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Re: [css4-images] The image-set() function (for responsive images)

From: Tab Atkins Jr. <jackalmage@gmail.com>
Date: Thu, 23 Feb 2012 15:22:23 -0800
Message-ID: <CAAWBYDBVRttdq=HXyow+iTjBueUt4r57iefn+bNQGnzvS6EvOQ@mail.gmail.com>
To: "Edward O'Connor" <eoconnor@apple.com>
Cc: www-style@w3.org
On Wed, Feb 22, 2012 at 2:35 PM, Edward O'Connor <eoconnor@apple.com> wrote:
> Hi Tab,
> You wrote:
>> The image() function previously had the ability to specify the
>> resolution of an image layer. I've punted it to level 4 for now. Can
>> we just piggyback on that, and allow browsers to prioritize images of
>> "appropriate" resolutions?
> I think we should be reluctant to have image() become a catch-all; we
> should keep it focused on fallback. In my initial email, I said:
>>> * Why not enhance the image() function instead of inventing a new
>>>   function?
>>>   Unlike image(), these image specifiers are unordered. This isn't
>>>   about fallback. There is no preferred variant. UAs are free to use
>>>   whichever image it believes would be best. For instance, consider
>>>   the page zoom example I mentioned earlier. Authors could even use
>>>   image() and image-set() together to handle more exotic cases[…]
> Expanding on that last sentence, I think we should prefer focused and
> composable features for image choice. Let's keep image() for fallback[1]
> (a task for which it's well-suited; as its argument order matters) and
> let's add image-set() for resolution (a situation in which argument
> order shouldn't matter). We can add additional functions for other needs
> as they arise.
> Using image() for everything—turning it into an image-dwim()—produces a
> situation in which it would be very hard for authors to have a
> straightforward expectation about what image asset would actually get
> used in different scenarios. For instance, consider
> image(url(foo.png), url(foo.jpg) 1x, url(foo@2x.jpg) 2x, url(foo.bmp))
> I don't think it's easy to say what is going on here, nor is it easy to
> guess what asset a UA will choose. Whereas
> image(url(foo.png),
>      image-set(url(foo.jpg) 1x, url(foo@2x.jpg) 2x),
>      url(foo.bmp))
> keeps the relationship between each alternative far more clear: there's
> an ordered fallback relationship between three images. The second of
> these images has two equivalent variants at different scale factors.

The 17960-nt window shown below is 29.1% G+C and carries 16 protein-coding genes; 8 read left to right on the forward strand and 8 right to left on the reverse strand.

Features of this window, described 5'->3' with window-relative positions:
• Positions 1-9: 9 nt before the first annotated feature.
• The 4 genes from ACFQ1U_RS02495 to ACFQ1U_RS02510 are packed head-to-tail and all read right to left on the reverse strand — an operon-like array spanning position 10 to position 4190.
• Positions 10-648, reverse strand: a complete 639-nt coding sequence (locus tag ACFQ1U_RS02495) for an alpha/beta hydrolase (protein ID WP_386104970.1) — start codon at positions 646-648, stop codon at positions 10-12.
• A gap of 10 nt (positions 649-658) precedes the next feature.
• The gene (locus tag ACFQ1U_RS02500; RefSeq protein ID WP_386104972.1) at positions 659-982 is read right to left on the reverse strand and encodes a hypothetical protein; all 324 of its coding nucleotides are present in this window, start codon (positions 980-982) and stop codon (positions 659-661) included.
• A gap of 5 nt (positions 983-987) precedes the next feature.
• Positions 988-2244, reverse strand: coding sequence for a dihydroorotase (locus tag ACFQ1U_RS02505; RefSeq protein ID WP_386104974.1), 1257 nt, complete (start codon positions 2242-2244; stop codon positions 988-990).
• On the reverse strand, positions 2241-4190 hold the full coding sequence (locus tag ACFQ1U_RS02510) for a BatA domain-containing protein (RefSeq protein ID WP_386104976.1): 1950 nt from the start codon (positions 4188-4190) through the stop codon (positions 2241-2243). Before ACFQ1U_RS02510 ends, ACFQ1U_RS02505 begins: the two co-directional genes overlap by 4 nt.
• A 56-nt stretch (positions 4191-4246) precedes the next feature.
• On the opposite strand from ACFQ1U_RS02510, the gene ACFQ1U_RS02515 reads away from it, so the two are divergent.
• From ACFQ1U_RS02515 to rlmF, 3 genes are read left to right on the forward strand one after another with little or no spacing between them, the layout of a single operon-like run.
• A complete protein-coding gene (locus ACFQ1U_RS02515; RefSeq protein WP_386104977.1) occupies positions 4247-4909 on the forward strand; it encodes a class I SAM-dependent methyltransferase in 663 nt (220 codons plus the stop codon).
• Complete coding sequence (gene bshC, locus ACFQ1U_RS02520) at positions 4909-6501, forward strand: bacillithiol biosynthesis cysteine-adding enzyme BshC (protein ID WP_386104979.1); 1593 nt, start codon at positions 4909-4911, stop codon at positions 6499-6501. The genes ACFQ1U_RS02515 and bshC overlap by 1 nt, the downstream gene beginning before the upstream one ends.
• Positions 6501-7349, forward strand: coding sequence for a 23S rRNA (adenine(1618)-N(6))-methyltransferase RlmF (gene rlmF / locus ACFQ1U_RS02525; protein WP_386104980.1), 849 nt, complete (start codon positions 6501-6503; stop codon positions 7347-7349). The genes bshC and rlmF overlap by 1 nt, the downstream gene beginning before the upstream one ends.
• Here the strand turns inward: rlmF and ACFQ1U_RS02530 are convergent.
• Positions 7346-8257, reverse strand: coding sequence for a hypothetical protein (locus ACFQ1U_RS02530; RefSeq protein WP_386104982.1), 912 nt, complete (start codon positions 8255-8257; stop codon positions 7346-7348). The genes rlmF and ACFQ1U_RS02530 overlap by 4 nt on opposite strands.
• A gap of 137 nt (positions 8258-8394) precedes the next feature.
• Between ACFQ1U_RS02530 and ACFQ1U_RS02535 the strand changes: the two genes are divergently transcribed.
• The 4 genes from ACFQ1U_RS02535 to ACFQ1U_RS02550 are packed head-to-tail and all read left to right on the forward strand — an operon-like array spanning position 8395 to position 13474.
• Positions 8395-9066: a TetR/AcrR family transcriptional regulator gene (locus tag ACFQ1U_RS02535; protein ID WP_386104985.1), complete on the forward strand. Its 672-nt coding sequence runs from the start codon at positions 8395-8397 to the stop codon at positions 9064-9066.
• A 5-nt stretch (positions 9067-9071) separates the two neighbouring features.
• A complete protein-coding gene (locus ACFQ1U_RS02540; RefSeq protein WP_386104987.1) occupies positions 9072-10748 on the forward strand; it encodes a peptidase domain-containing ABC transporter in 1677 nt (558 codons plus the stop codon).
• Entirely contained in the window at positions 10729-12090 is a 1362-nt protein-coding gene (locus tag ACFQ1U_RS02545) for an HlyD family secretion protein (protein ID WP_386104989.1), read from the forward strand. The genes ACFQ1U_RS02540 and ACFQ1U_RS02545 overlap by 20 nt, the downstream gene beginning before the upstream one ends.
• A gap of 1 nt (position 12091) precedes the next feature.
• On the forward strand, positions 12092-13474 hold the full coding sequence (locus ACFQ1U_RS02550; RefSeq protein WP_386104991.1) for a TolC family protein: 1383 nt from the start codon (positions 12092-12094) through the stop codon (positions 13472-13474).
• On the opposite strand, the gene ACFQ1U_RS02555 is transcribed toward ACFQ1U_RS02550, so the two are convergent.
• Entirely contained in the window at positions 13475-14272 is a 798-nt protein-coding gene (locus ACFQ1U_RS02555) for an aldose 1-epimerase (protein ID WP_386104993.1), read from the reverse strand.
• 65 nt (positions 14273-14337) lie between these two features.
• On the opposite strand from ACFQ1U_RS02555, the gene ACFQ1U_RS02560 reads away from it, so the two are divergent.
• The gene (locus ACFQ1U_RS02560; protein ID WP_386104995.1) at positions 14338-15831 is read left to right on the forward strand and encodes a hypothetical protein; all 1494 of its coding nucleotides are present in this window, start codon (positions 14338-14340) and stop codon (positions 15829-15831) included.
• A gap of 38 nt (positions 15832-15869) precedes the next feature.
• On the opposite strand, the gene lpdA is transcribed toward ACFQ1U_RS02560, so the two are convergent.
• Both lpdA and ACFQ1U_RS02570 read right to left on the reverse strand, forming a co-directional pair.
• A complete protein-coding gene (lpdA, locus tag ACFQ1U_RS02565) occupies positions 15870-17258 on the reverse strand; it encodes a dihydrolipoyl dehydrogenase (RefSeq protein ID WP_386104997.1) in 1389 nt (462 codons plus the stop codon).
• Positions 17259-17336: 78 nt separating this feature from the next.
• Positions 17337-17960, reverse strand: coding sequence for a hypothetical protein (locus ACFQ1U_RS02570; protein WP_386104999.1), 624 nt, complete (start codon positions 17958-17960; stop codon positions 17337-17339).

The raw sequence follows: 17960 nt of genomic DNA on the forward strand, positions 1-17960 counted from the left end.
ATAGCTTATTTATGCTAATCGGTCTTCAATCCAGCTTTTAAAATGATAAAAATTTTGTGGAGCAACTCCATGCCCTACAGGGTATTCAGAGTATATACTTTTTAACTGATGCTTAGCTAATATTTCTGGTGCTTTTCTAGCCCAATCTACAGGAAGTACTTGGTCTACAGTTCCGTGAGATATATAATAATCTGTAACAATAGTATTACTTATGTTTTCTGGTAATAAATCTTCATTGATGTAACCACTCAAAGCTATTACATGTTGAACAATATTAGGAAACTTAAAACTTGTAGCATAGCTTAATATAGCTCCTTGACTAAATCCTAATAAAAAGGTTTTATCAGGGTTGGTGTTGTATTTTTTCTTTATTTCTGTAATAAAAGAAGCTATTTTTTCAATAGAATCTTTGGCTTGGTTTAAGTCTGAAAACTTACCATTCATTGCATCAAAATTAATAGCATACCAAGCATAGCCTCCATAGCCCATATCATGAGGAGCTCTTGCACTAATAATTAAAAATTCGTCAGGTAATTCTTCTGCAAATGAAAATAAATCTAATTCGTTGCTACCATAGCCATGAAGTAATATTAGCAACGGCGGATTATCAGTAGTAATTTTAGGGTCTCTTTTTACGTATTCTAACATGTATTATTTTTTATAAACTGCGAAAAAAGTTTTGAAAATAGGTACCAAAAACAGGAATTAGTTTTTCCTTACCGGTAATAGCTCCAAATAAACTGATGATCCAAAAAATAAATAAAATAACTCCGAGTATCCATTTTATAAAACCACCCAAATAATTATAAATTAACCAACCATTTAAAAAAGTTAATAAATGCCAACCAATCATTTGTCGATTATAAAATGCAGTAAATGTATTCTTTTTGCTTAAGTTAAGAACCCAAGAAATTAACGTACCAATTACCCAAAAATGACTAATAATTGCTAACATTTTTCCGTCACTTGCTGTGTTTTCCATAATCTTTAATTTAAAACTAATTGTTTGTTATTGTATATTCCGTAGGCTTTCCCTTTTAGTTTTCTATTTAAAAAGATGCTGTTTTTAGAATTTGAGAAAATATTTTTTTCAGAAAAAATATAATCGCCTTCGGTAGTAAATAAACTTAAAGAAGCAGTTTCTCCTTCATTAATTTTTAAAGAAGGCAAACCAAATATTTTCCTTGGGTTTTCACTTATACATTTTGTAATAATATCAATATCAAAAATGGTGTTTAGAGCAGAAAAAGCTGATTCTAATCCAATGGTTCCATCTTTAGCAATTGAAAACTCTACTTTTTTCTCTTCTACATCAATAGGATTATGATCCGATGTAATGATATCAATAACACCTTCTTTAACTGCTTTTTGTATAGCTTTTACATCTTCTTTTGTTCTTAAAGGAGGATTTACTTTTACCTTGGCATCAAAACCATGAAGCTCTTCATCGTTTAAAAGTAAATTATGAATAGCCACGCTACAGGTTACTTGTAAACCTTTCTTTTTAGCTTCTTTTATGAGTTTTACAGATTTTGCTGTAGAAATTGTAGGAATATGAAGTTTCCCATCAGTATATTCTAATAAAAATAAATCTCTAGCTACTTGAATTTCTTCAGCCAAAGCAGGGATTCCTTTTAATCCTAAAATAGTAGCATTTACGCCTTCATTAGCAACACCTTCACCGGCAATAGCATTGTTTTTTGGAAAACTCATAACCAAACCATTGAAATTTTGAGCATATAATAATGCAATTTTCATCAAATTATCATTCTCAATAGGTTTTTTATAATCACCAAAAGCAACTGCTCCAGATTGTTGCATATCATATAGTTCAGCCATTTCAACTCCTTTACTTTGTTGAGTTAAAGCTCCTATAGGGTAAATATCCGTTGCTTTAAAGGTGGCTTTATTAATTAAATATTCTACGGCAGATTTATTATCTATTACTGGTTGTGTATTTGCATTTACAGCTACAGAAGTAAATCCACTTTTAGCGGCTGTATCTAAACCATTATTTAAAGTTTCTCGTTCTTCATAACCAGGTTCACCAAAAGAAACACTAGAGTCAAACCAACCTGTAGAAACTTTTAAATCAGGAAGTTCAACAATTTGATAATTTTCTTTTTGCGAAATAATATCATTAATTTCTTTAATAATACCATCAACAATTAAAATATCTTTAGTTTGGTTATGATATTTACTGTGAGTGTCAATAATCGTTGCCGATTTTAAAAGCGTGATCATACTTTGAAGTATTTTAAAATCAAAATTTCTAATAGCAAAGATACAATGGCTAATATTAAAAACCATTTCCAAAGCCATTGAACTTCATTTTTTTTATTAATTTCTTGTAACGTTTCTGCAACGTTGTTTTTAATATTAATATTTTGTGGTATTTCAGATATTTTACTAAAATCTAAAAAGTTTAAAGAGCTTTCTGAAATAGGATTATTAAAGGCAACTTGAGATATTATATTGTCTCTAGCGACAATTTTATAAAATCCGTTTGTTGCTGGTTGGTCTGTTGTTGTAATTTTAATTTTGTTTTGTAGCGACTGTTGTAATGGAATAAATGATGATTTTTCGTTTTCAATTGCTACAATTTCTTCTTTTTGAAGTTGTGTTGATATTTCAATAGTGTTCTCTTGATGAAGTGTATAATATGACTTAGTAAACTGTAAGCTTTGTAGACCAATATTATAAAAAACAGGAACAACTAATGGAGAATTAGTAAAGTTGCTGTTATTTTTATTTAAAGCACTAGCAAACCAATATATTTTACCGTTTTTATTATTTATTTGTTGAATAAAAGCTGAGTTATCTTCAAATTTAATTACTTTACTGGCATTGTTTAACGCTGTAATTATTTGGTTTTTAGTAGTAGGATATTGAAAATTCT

Why not make the ordering matter?  If you just write the sources in
decreasing dpi order, you can still just pick the first one you can
successfully render.  This is what impls will do anyway, I guess.  I
presume, for example, that a screen with a dppx of 3 would still
choose one of the two images in your set (I don't know whether it's
better to choose the 2x and do blending or choose the 1x and just
stretch, but whatever).  So you'd just write it as:

image( "foo.png",
       "foo@2x.jpg" 2x,

(I presume as well that an image with the 2x specifier would default
to a resolution of 2dppx.)

> 1. Actually, I wish it was actually *called* fallback(), and lived in
>   another module. Fallback isn't just about images. For instance, I can
>   imagine wanting to use it for the src property in an @font-face rule.
>   The last argument (currently the color fallback) could act like
>   attr() does with regard to its type. But obviously it's a bit late to
>   make such a change, and I'm not suggesting that we do so.

That's not impossible, since nobody implements image() yet and it's
at-risk - we could just cut the feature.  However, images are the
majority case for fallback (@font-face handles fallback by itself),
and making it more general would remove our ability to also use it to
tag images with processing information, like their directionality and
their resolution.  We'd have reintroduce an image() function that only
took a single url string and then some specifiers, and nest that
inside of fallback().

Received on Thursday, 23 February 2012 23:23:10 GMT

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